B Angie B was a solid effort by an emergent talent, but it was overshadowed by everything else coming out of Oakland at that time by hip hop acts such as Hammer, Too $hort, Oaktown 357 and the R&B super group Tone, Toni, Tone. B Angie B’s debut album sold a little more than 130,000 copies. She soured on the industry after releasing another album in the mid-1990s, and Angela R. Boyd returned to Mississippi where she raised her children. However, she never lost desire to perform, and B Angie B returns now with Stronger Than Ever.
Notwithstanding B Angie B’s well-deserved reputation as a hip-hop dancer, Stronger Than Ever serves as a reminder that the singer moves into her wheelhouse when singing slow and mid-tempo songs that address the topics of love and inspiration. The project brims with cuts showcasing B Angie B’s ability to handle an R&B love song, starting with the mid-tempo jazz infused “I Just Want to Simply Love You” and ending with “Love” an old school styled soul joint right down to the gospel infused organs and the call and response backing vocals.
Stronger Than Ever is not devoid of up tempo material, but B Angie B flips that script on her listeners. The predictable play would have been to lend her voice to a track featuring rap influenced production techniques and perhaps using a guest rapper. Instead, the vocalist goes with “I Wanna Be,” a high energy dance number that recalls the sequined and strobe lights of the disco era, while the “Yes Is a Promise” with its deep groove bass line, EW&F inspired brass work and uplifting message to be true to your word, is a throwback to the smooth funk of the late 70s and early 80s.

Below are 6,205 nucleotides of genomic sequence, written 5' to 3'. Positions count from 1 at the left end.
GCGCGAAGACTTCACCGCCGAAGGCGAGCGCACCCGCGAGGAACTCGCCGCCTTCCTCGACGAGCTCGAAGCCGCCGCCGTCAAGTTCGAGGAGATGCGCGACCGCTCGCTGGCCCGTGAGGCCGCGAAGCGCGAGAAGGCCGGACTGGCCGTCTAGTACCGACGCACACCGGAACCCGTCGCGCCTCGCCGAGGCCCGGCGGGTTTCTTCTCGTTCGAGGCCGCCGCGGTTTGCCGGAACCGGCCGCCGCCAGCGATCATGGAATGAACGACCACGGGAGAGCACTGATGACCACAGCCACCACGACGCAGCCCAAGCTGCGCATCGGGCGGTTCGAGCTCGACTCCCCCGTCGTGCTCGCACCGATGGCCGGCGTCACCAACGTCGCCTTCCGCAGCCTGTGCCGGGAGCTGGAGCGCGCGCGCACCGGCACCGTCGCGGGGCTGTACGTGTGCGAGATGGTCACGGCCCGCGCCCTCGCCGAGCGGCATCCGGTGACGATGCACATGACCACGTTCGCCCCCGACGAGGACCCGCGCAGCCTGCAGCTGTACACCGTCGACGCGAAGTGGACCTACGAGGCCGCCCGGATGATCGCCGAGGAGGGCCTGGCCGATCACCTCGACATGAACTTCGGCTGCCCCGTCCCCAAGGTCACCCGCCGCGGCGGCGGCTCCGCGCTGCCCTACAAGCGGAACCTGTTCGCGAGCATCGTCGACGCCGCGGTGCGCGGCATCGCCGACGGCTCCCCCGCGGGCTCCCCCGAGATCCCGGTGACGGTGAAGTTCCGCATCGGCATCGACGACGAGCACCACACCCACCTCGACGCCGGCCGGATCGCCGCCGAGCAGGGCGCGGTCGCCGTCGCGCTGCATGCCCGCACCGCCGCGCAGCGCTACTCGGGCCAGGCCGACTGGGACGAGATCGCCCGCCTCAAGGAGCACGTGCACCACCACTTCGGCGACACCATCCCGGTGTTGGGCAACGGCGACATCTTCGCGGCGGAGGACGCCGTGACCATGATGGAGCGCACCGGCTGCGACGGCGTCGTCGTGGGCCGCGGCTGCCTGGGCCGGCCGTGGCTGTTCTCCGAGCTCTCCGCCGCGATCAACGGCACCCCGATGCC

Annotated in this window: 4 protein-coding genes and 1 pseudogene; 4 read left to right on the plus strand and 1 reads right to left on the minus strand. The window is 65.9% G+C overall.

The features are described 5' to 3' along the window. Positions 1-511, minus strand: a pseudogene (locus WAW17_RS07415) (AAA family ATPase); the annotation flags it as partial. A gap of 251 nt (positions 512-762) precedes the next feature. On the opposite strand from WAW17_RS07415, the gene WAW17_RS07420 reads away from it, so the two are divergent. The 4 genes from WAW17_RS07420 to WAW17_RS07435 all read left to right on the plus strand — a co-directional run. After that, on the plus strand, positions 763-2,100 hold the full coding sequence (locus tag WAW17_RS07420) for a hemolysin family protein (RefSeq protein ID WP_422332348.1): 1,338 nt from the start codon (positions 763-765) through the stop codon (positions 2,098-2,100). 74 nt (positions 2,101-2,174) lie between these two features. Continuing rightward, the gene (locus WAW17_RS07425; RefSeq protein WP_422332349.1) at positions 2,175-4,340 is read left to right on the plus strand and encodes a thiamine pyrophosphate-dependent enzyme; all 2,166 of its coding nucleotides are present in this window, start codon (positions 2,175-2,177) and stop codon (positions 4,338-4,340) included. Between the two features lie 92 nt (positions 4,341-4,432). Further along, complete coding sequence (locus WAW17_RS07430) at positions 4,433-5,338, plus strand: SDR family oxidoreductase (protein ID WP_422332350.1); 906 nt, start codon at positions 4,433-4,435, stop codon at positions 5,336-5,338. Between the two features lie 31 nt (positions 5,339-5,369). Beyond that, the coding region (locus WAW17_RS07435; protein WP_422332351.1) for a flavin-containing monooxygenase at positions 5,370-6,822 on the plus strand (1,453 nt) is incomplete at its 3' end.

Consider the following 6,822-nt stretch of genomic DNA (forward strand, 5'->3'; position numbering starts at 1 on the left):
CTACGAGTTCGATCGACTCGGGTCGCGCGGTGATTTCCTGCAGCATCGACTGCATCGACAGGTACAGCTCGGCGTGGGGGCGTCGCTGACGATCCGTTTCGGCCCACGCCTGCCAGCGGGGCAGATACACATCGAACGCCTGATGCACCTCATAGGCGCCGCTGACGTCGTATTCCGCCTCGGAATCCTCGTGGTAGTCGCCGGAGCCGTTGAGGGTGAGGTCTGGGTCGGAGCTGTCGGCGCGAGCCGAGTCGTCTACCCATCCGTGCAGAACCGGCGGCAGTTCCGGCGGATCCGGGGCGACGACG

B Angie B entered the public consciousness when rap acts collaborated with singers in hopes that such mashups would be their entrée to crossover appeal. She makes her return when R&B singers use rappers and hip-hop production techniques to signal relevancy. It is ironic and revealing that hip hop’s original song and dance woman uses nary a rapper on what turned out to be a solid and traditional R&B project that marks her welcome return. Recommended.
By Howard Dukes
Remember MC Hammer’s Protege’ B Angie B? Wait ‘Til You See Her Now!
Angela Boyd parlayed a stint with MC Hammer into a shot at early 1990s stardom. While she never exactly burned up the charts, she deserves another shot in the big leagues: B Angie B has a rich, Gospel-influenced set of R&B pipes that could wipe out many of today's teen-aged pretenders to the throne.
Black Music Month Q&A: B Angie B
VH1 Hip Hop Honors
Hello Facebook family. You know God is so amazing. He blessed me with a voice that has afforded me the ability to be in the company of greatness. Last night as I took my weave out of my head I turned on VH1 Hip Hop Honors and watched in amazement as I bragged on how great everyone looked. The performances were ridiculous and please believe I critiqued it to the end until I saw me B Angie B on the backdrop. To be affiliated with this group of women made me so proud. Queen said that I am a pioneer, a trail blazer of hip hop as we know it. What a great feeling and yes it's a big deal. I said all of that to say it again. God you're amazing and I humbly thank you for keeping me relevant.